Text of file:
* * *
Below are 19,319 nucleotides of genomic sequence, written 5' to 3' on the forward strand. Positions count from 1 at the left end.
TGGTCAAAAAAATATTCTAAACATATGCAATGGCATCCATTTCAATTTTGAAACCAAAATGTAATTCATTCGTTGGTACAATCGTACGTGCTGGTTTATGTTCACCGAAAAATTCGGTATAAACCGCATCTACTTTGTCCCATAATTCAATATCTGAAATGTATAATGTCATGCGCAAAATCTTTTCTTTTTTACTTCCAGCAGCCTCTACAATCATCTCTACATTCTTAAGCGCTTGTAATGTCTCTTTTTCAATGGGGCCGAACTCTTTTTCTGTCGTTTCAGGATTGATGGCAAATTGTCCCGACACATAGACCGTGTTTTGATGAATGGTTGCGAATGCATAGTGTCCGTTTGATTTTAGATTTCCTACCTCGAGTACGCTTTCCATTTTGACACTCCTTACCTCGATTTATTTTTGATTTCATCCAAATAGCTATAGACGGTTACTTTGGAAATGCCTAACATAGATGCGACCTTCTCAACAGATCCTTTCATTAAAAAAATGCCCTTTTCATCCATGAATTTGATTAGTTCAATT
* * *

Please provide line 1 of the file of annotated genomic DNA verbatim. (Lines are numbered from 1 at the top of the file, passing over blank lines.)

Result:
Below are 19,319 nucleotides of genomic sequence, written 5' to 3' on the forward strand. Positions count from 1 at the left end.